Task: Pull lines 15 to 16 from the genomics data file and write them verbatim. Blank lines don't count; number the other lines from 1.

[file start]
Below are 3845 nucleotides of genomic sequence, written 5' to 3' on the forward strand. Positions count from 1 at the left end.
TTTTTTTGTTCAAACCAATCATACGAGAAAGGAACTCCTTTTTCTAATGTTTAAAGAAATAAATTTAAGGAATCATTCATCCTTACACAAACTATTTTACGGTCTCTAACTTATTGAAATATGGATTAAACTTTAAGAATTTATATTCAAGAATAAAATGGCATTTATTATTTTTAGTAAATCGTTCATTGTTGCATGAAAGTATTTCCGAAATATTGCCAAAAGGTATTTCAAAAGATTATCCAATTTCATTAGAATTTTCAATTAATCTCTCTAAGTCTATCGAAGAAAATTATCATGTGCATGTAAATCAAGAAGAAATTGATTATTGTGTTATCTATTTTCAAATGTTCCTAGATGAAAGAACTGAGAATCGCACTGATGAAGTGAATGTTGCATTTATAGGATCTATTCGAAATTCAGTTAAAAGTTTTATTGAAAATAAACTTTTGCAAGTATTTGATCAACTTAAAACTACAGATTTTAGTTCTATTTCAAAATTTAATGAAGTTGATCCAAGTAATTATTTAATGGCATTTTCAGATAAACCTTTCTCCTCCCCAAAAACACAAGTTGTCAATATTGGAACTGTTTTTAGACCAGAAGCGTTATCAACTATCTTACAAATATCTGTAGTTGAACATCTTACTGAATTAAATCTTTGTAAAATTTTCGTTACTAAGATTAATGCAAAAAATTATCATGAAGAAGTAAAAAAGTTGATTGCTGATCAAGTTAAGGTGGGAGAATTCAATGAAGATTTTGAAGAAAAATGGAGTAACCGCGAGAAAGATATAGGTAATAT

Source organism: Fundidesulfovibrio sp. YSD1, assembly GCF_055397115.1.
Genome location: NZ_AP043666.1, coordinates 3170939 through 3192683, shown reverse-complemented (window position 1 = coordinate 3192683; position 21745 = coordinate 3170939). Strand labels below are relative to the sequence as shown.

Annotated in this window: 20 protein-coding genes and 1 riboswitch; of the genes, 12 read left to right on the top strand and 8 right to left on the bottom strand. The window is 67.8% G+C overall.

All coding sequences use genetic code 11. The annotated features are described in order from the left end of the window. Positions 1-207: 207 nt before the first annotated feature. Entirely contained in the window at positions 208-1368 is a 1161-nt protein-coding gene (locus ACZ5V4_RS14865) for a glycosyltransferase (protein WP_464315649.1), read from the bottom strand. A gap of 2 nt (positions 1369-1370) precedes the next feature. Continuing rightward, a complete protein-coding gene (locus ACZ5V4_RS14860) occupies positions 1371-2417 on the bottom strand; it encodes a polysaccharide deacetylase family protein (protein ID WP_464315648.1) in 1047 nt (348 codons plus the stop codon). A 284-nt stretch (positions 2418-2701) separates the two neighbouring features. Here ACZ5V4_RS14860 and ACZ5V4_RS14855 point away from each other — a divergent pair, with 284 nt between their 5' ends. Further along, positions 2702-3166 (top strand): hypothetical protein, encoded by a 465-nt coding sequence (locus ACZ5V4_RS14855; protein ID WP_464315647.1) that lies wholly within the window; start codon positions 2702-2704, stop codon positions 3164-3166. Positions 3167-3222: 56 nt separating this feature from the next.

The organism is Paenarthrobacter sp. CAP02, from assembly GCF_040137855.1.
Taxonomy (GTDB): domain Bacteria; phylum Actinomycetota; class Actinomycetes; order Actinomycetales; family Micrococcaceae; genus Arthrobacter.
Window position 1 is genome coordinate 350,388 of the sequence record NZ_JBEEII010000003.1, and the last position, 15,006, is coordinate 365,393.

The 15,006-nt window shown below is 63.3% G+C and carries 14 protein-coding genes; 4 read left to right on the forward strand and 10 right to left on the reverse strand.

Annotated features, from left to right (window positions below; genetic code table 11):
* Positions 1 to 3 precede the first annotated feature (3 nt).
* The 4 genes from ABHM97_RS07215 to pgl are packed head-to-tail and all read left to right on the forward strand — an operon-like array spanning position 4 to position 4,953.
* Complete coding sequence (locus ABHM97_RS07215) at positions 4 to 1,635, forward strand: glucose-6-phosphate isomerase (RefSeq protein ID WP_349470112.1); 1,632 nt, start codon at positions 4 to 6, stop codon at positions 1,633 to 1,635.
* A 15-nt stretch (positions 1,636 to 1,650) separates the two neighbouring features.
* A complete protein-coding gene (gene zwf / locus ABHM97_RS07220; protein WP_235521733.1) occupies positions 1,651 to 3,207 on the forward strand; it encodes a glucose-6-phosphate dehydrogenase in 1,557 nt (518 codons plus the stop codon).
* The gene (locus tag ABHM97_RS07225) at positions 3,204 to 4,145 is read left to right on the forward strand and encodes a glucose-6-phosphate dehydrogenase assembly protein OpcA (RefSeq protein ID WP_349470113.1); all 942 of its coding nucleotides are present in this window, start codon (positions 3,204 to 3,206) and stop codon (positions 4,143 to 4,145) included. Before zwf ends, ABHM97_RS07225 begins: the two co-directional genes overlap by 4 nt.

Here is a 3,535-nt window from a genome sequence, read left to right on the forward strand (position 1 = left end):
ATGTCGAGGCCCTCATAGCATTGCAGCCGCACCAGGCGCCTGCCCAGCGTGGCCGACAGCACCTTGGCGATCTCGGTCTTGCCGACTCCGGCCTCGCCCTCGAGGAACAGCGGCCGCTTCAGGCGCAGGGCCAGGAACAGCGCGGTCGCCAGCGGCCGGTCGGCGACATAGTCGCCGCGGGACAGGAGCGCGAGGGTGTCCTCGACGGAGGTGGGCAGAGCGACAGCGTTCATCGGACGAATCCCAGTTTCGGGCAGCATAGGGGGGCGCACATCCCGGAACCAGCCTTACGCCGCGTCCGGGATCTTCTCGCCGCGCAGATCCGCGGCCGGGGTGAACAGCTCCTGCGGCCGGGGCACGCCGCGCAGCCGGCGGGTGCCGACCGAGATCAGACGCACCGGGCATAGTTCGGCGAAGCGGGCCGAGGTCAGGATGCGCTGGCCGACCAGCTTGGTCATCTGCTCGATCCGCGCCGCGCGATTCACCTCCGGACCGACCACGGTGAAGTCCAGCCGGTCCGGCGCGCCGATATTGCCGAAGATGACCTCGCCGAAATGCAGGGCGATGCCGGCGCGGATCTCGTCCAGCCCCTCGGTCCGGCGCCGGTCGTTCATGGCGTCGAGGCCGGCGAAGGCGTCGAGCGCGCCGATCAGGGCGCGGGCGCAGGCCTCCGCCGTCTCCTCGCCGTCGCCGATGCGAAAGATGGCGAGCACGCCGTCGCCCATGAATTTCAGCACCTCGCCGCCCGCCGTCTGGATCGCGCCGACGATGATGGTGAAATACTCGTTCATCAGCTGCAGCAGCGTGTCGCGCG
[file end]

* A 15-nt stretch (positions 1,636 to 1,650) separates the two neighbouring features.
* A complete protein-coding gene (gene zwf / locus ABHM97_RS07220; protein WP_235521733.1) occupies positions 1,651 to 3,207 on the forward strand; it encodes a glucose-6-phosphate dehydrogenase in 1,557 nt (518 codons plus the stop codon).